(Note: the double slash (//) is intentional and required. It’s part of Terraform’s Git syntax for module sources. Terraform may display a “Terraform initialized in an empty directory” warning, but you can safely ignore it.)

    This is only the starting point. Some further thinking may be,

    1. Different modules could have different dependencies. Since terraform doesn’t support module level dependency. It could be done by terragrunt.

       
    2. Modules managed by terragrunt requires a lot of tfvars file. Maybe for simpler project managing one module in terraform which gathers all the pieces for other modules will be easier, which essentially is creating one master module on top of other modules. It gives better experience when transfering this project to pure terraform. And it much clearer in the way that tfvars files are defined.
  3. Loop, if-else syntax with magic “count”
    Essentially its terraform Interpolation of variables. Terraform can support both list and map types. Below are some most inspiring examples I have known so far.

    However, there is a BIG catch when using the count. DON’T DEPENDS COMPUTED RESOURCES. Since count is sent before dynamically computing any resources. So at the stage count is calculated, computed resource/numbers won’t be availabe. So you will get below error,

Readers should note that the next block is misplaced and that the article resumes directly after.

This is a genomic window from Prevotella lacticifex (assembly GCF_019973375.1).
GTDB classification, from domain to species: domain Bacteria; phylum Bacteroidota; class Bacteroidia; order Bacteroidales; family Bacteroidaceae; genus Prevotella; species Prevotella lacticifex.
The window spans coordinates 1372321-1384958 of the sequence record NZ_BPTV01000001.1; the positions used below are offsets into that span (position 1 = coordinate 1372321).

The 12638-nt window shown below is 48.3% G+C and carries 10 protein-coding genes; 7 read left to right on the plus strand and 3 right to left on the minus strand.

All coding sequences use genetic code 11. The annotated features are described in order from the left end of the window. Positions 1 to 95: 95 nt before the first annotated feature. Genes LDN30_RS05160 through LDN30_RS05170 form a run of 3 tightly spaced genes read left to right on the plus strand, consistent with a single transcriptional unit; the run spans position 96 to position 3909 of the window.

4. Connecting gap between terraform & terragrunt
    1. Including Sequence

      Child block when including will always override the parent block settings if the setting has the same name. However, if the setting has a different name, the two sets will be merged together. And if in this case, the child setting takes higher priority. Two useful functions to mention here,

      find_in_parent_folder() : This function returns the path to the first terraform.tfvars file it finds in the parent folder above current terraform.tfvars file.

      path_relative_to_include() : This function returns the relative path between the current terraform.tfvars file and the path specified in its include block. It is typically used in root terraform.tfvars file so each child module store its state file at different key.